Notes on what Linux's /proc/<pid>/smaps fields mean

January 13, 2012

Because I was just digging around in the kernel source to determine this (it's a long story), here is some notes about what the fields of the smaps file mean and how they're calculated. The factory for this particular sausage is fs/proc/task_mmu.c (at least as of the current git tree).

For each VMA mapping that gets listed in smaps, the kernel walks all of the PTEs associated with it and looks at all of the known pages. Each PTE is then counted up:

  • the full PTE size is counted as Rss.
  • if the page has been used recently, it's added to Referenced.
  • if the page is mapped in only one process it is labeled as private; its full size is added to Pss.
  • if the page is mapped in more than one process it is shared and the amount it adds to Pss is divided by the number of processes that have it mapped.

(If the PTE is for something in swap it only adds to the Swap size.)

Note that a 'private' page is not quite as private as you might think. Because processes map pages independently of each other, it's possible to have a shared page that is currently mapped only by a single process (eg only one process may have called an obscure libc function recently); such pages are counted in 'private'.

The Size of a mapping is how much address space it covers.

If the mapping has been locked into memory via mlock() or the like, Locked is the same as Pss (ie, it is this process's fair share of the amount of locked memory for this mapping); otherwise it is 0 kB.

Given that looking at smaps requires walking the pages of all of the VMAs, I suspect that it's a reasonably costly operation. It'd probably be a bad idea to build a tool that did it a lot, especially if the tool scanned all processes in the system.

(Smem uses smaps, but it doesn't normally run repeatedly in the way that, say, top does.)

Comments on this page:

From at 2012-01-13 09:09:36:

I tool I wrote using this interface:

(Note that the newer VmSwap-field is much faster.)

From at 2012-06-04 11:05:36:

I understand what RSS and PSS are. Does "Size" account for swap? What does it include that is not also counted in the other fields (I have seen an entry where size is 2044 kB, KernelPageSize and MMUPageSize are both 4 kB and everything else is 0)? If I wish to monitor the total memory usage of a process (including swap) does it make more sense to consider PSS and Swap, rather than Size?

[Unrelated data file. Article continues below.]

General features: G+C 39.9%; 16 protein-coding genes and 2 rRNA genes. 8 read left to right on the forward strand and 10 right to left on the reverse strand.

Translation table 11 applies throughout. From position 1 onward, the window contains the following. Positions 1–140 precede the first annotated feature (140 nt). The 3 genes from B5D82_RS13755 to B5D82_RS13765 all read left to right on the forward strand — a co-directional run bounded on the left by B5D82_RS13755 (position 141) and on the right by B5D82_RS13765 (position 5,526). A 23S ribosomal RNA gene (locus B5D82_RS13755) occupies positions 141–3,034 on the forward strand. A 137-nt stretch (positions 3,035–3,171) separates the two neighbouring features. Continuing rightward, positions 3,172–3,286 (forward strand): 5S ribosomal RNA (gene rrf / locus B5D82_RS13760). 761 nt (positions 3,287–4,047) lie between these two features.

By cks at 2012-06-04 11:49:44:

Size is the total virtual address space that the mapping covers. This means that all other numbers are a subset of Size (at most they're equal to it). So Size covers swapped pages, shared pages, and private pages (and all resident pages), but it also covers pages that have never been mapped into the process or that have been de-mapped since then (without going to swap).

Monitoring Size is relatively useless by itself, at least in my view; in my experience plenty of programs map address space that they never touch, so Size can be very misleading about real RAM usage. RSS or PSS plus Swap seems a better approximation if you want to monitor that sort of memory usage.

(Now, a disclaimer: I haven't looked into how shared swap pages are accounted for, assuming that they're even possible. They may show up as Swap in each process that has a PTE for them.)

From at 2012-06-04 14:05:23:

Wow, thanks for such a quick response.

I want to monitor the memory usage (swap included) for a single process, top-style. You mention that it is a costly operation; do you know of a better option than smaps? Is there a way to get those values already summed, rather than parsing and summing all the entries in smaps?

Thanks again!

By cks at 2012-06-04 15:36:27:

If you want everything summed and you don't care about PSS, I think that looking at /proc/<pid>/status is probably your best bet. I don't know if there's an existing program that shows the swapped figure in addition to RSS; my impression is that most programs ignore swapped memory. If you do need PSS, as far as I know smaps is the only source. You probably want to start with smem and modify it to report on only a single PID and do so repeatedly (it's written in Python, so this shouldn't be too hard).

(I don't know how efficient /proc/<pid>/status is, but I believe that top uses it and you probably can't really do better.)

Written on 13 January 2012.
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